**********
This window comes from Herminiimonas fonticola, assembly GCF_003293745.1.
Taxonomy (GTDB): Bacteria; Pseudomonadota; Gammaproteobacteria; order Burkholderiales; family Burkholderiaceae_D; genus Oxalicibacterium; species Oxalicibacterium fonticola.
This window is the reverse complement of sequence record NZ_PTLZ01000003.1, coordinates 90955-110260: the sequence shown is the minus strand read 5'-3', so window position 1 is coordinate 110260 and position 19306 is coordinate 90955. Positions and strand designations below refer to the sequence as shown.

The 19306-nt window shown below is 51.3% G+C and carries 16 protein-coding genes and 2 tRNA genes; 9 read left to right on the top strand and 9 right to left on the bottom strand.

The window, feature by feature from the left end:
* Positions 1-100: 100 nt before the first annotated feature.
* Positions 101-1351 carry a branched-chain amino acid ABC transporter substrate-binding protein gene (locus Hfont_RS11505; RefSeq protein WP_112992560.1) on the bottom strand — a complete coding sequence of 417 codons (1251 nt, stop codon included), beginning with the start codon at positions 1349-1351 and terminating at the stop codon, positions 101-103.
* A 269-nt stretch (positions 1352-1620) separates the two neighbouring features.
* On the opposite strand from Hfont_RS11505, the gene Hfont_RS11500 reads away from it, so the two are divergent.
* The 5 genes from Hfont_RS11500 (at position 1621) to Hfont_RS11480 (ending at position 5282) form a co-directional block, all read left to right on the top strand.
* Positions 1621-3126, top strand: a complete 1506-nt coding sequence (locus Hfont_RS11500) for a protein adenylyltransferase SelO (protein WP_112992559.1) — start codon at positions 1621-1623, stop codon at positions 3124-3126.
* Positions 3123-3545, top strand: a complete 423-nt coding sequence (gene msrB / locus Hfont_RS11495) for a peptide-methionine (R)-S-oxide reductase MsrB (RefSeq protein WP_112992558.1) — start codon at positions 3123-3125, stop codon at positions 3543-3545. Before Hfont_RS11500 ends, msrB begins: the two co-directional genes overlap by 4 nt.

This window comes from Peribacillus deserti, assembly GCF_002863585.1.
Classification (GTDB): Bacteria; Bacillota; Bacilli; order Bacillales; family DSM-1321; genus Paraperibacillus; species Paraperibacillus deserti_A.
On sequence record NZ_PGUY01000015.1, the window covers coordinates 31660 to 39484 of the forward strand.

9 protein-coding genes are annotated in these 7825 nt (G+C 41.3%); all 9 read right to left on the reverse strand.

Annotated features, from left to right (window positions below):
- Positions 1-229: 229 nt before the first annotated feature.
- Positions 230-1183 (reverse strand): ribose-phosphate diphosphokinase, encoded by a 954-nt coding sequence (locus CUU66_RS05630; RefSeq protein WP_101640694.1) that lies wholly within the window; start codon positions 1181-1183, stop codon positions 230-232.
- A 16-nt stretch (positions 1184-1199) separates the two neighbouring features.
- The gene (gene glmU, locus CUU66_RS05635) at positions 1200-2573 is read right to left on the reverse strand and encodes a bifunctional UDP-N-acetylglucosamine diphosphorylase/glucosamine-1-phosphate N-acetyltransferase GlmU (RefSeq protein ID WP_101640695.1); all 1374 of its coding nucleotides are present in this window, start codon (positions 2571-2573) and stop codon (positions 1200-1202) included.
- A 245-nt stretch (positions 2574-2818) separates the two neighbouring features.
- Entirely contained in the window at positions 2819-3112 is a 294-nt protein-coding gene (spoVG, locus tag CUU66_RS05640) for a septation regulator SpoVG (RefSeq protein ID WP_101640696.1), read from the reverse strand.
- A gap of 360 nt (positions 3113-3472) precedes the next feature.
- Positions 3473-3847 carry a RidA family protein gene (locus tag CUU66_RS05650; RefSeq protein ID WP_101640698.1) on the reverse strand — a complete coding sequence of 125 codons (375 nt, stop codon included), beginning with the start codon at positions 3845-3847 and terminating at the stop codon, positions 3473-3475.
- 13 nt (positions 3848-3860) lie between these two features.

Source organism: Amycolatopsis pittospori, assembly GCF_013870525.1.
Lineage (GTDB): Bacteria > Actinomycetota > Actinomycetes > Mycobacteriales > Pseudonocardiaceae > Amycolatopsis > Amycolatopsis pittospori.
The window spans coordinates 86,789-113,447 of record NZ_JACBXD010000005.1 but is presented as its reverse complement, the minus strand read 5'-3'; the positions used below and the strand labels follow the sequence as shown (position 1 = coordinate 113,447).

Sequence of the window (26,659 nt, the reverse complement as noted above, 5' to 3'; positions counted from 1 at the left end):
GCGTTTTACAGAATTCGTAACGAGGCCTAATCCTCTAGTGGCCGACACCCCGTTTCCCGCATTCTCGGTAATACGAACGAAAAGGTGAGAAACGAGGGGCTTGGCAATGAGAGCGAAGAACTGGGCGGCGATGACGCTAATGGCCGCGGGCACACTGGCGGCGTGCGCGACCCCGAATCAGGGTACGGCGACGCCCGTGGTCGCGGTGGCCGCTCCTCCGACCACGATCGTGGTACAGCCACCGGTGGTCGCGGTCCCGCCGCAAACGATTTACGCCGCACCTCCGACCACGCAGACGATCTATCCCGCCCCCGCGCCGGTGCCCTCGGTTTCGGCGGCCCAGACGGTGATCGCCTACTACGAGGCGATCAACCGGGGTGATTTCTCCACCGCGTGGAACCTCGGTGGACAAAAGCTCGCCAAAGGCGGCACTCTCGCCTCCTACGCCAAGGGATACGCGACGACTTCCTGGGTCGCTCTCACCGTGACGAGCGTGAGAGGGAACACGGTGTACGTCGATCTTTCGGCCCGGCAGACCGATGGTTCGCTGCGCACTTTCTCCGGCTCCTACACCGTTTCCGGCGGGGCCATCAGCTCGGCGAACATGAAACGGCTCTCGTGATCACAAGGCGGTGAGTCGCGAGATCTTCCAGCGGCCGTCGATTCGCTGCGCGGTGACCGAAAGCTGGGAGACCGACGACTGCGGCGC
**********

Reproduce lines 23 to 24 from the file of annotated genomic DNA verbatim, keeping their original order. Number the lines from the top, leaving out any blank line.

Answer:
- Entirely contained in the window at positions 2819-3112 is a 294-nt protein-coding gene (spoVG, locus tag CUU66_RS05640) for a septation regulator SpoVG (RefSeq protein ID WP_101640696.1), read from the reverse strand.
- A gap of 360 nt (positions 3113-3472) precedes the next feature.